The appeal of Alfred Hitchcock to Peter Ackroyd is not hard to imagine, coming hot on the heels of his life of Charlie Chaplin and with the whole sweep of his historical understanding of London to draw on.
The director whose biggest hits – Psycho, Rear Window, The Birds, Vertigo, North by Northwest and more – are now acknowledged classics was born in the capital and forged his early career with British movie pioneers such as Michael Balcon at Islington Studios. Since his death at the age of 80 in 1980, his reputation has only risen, as is reflected in the long list of 100 previous publications Ackroyd readily acknowledges.
This swift new survey models itself on the director’s own straightforward pragmatism, starting at the beginning and forging onwards to death using the chronology of the movies. Of central importance is Alma Reville, already a talented doyenne of the cutting-room floor and young assistant director when they meet, whom he marries in 1926. She appears an integral part of his success and the person he cannot live without, even as Ackroyd highlights a certain asexual quality to their relationship.
Alma aside, the plot of Hitchcock as rendered by Ackroyd rests on a handful of key ideas – fear, obsessiveness, and less his fascination with the so-called Hitchcock blonde than his penchant for strong women who shared his fondness for dirty jokes. Fear is a constant refrain. Hitchcock himself described how the black-robed Jesuits of his Catholic education instilled a nervous terror with their harsh, rubber-strap discipline. “I was terrified of the police, of the Jesuit fathers, of physical punishment, of a lot of things. This is the root of my work.” That the great director was more than capable of editing his own life stories for maximum effect is emphasised by Ackroyd elsewhere, though he seems to accept this statement at face value. “He had such an intimate connection with his own anxieties that he was able instinctively to stir those of the public,” Ackroyd says.
Of course, it is manifestly the case that Hitchcock forged a career on scaring his audiences. And there also seems considerable evidence that he was willing to terrify – and at the very least disquiet – his stars if that would produce the required performance. Tippi Hedren, star of The Birds and Marnie, was not alone in being bullied.
But in the hands of Hitchcock, this technique seems less Method than common-sense tactics, like other aspects of his art. Although he downplayed the involvement of his collaborators to offer an auteur-like vision of himself and his work to the public, he also emphasised the commercial rather than the artistic nature of his job. When his granddaughter enrolled at film school, Ackroyd tells us that Hitchcock proved pretty useless at helping her with essays on his work because he had such little truck with the required academic art-house theorising.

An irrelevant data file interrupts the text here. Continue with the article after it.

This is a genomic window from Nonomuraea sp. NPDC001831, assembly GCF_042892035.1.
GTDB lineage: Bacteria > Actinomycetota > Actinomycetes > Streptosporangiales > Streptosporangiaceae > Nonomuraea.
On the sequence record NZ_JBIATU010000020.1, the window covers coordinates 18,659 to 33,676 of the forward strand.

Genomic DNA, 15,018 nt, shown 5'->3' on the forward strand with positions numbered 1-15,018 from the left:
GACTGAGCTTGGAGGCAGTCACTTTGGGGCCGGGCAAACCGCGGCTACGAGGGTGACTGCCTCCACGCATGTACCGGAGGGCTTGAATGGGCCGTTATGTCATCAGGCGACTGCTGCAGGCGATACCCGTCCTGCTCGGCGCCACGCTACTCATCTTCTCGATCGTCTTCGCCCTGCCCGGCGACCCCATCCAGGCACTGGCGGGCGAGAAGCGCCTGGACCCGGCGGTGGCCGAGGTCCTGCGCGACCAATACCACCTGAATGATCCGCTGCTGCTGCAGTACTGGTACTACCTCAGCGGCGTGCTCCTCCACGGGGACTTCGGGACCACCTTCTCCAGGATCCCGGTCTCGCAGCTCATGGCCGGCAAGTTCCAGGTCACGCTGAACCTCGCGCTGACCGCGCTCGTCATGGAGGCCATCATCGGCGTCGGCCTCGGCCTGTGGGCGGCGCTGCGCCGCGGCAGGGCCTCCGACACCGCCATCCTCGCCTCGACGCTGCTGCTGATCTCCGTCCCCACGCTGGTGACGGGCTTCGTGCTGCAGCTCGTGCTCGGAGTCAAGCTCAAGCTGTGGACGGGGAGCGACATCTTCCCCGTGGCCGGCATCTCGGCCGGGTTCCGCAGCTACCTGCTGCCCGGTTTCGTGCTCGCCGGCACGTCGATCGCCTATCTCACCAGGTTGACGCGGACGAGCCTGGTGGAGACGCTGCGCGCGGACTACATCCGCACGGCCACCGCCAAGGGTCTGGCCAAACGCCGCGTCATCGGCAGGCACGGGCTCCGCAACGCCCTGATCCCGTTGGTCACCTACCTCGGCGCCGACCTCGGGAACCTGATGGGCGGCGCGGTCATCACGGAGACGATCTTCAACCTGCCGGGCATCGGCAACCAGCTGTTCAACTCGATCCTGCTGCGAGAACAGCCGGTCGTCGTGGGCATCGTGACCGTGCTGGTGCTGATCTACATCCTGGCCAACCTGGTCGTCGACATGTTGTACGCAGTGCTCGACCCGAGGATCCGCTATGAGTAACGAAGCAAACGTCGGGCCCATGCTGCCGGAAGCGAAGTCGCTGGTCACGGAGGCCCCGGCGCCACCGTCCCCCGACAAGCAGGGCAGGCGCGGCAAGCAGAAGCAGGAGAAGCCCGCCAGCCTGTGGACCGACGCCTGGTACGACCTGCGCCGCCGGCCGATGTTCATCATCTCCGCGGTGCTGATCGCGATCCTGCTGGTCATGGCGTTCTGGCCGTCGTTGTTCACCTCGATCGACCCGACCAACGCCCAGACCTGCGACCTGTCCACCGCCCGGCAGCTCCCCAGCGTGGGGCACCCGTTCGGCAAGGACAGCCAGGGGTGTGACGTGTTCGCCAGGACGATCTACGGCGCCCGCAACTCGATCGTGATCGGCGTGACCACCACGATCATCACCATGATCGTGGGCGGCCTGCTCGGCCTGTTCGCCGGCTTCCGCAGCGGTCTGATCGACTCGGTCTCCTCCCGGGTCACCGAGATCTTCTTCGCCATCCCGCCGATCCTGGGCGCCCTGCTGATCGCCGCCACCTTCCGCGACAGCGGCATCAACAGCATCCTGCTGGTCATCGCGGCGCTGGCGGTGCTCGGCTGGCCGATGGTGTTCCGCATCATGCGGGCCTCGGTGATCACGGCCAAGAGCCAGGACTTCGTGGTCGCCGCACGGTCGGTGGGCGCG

Yet some of the more interesting parts of his story are his encounters with European art house. As early as 1924, he and Alma were dispatched to learn from the flourishing German film industry where the great FW Murnau, who had already
directed Nosferatu, was working next door. “From Murnau I learned how to tell a story without words,” Hitchcock said later. He learned camera techniques, too, and the frightening chiaroscuro effects of darkness and light. And it was not his only link to a bigger tradition of European cinema. For many years he was in close contact with the director François Truffaut, and the French were admirers long before the British cognoscenti united to affirm Hitchcock’s greatness.
To any cinephile, some of the details in this volume are irresistible. Hitchcock often filmed box-office hits in the kind of time frame today regarded as low-budget indie timetabling, with The Lady Vanishes wrapped in Islington in five weeks. By the time he set sail for Hollywood on March 1, 1939, he had made 24 films in 13 years.
Ackroyd flags the sad what-ifs of collaborations that never happened as the likes of Ernest Hemingway declined overtures. But there’s all the fun of stars such as Grace Kelly who, we are assured, slept with her leading men. And the sources of inspiration can be intriguing. North by Northwest, Ackroyd tells us, began with Hitchcock observing: “I always wanted to do a chase against the faces of Mount Rushmore.” Then there is the director’s capacity to identify an unlikely detail and make it crucial, as in the shower scene in Psycho that was nowhere near as prominent in the original book.
Yet while no life of Hitchcock can be entirely dull, it is hard not to conclude that Ackroyd on Hitchcock was something of a quick-fire exercise in précis. When Ackroyd is on top form, a Peter précis might be preferable to many a writer’s more assiduous investigations. But he may have been too cursory here.
For all the felicitous phrasing, a sneaking suspicion of a book written in haste remains. From the conjuring of the streets of Leytonstone and Limehouse in his childhood or on the set of The Birds, there are other moments which are, quite simply, ridiculous. In only the second paragraph, he describes William Hitchcock, Alfred’s father, a greengrocer, “selling everything from cabbages to turnips”. As opposed to a greengrocer selling, well, what exactly? A distinctive vocabulary is less impressive when a word such as “threnody” appears twice in three pages.
For all the cavils, there will be many a reader more than happy for an insight into the life of a cinematic great in 259 pages against more than 800 required for Ackroyd’s imaginative, freewheeling history of London (completion of which preceded a heart attack) or his monumental 1,195-page tome on Charles Dickens a quarter-century ago. Yet his Dickens was hailed as “likely to remain definitive for years to come”. I fear his Alfred Hitchcock will not.
Join our commenting forum
Join thought-provoking conversations, follow other Independent readers and see their replies